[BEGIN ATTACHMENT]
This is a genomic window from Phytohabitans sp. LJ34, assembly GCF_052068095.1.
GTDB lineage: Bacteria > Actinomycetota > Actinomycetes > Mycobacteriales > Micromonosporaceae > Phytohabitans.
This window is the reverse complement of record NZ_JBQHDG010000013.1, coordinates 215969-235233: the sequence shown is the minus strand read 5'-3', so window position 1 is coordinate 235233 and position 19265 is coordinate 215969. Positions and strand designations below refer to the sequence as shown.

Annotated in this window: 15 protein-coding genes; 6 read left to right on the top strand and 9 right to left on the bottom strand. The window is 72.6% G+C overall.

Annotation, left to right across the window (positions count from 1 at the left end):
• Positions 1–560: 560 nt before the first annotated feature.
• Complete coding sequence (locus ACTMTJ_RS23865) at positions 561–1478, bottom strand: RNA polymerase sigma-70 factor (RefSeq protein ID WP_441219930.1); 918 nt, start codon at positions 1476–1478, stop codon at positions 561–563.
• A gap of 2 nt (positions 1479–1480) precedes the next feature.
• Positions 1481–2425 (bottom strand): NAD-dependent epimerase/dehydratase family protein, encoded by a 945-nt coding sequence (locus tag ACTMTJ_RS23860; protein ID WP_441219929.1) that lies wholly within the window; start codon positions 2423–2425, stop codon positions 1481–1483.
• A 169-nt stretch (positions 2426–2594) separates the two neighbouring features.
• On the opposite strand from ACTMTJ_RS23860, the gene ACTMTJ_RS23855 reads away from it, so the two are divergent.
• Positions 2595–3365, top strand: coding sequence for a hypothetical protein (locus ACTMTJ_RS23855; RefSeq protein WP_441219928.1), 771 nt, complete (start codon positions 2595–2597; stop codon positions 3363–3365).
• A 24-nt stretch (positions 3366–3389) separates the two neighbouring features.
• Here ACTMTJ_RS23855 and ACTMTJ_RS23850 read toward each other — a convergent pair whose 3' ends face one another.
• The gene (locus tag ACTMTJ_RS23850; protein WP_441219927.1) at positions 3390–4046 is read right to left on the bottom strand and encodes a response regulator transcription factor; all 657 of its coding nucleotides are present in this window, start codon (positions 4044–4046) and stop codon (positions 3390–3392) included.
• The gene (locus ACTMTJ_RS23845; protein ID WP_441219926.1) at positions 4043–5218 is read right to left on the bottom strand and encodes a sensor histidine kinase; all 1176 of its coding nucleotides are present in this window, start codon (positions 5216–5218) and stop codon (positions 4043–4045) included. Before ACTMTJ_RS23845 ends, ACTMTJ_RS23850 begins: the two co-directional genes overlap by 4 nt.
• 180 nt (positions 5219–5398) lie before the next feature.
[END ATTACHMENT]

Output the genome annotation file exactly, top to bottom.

This is a genomic window from Phytohabitans sp. LJ34, assembly GCF_052068095.1.
GTDB lineage: Bacteria > Actinomycetota > Actinomycetes > Mycobacteriales > Micromonosporaceae > Phytohabitans.
This window is the reverse complement of record NZ_JBQHDG010000013.1, coordinates 215969-235233: the sequence shown is the minus strand read 5'-3', so window position 1 is coordinate 235233 and position 19265 is coordinate 215969. Positions and strand designations below refer to the sequence as shown.

Annotated in this window: 15 protein-coding genes; 6 read left to right on the top strand and 9 right to left on the bottom strand. The window is 72.6% G+C overall.

Annotation, left to right across the window (positions count from 1 at the left end):
• Positions 1–560: 560 nt before the first annotated feature.
• Complete coding sequence (locus ACTMTJ_RS23865) at positions 561–1478, bottom strand: RNA polymerase sigma-70 factor (RefSeq protein ID WP_441219930.1); 918 nt, start codon at positions 1476–1478, stop codon at positions 561–563.
• A gap of 2 nt (positions 1479–1480) precedes the next feature.
• Positions 1481–2425 (bottom strand): NAD-dependent epimerase/dehydratase family protein, encoded by a 945-nt coding sequence (locus tag ACTMTJ_RS23860; protein ID WP_441219929.1) that lies wholly within the window; start codon positions 2423–2425, stop codon positions 1481–1483.
• A 169-nt stretch (positions 2426–2594) separates the two neighbouring features.
• On the opposite strand from ACTMTJ_RS23860, the gene ACTMTJ_RS23855 reads away from it, so the two are divergent.
• Positions 2595–3365, top strand: coding sequence for a hypothetical protein (locus ACTMTJ_RS23855; RefSeq protein WP_441219928.1), 771 nt, complete (start codon positions 2595–2597; stop codon positions 3363–3365).
• A 24-nt stretch (positions 3366–3389) separates the two neighbouring features.
• Here ACTMTJ_RS23855 and ACTMTJ_RS23850 read toward each other — a convergent pair whose 3' ends face one another.
• The gene (locus tag ACTMTJ_RS23850; protein WP_441219927.1) at positions 3390–4046 is read right to left on the bottom strand and encodes a response regulator transcription factor; all 657 of its coding nucleotides are present in this window, start codon (positions 4044–4046) and stop codon (positions 3390–3392) included.
• The gene (locus ACTMTJ_RS23845; protein ID WP_441219926.1) at positions 4043–5218 is read right to left on the bottom strand and encodes a sensor histidine kinase; all 1176 of its coding nucleotides are present in this window, start codon (positions 5216–5218) and stop codon (positions 4043–4045) included. Before ACTMTJ_RS23845 ends, ACTMTJ_RS23850 begins: the two co-directional genes overlap by 4 nt.
• 180 nt (positions 5219–5398) lie before the next feature.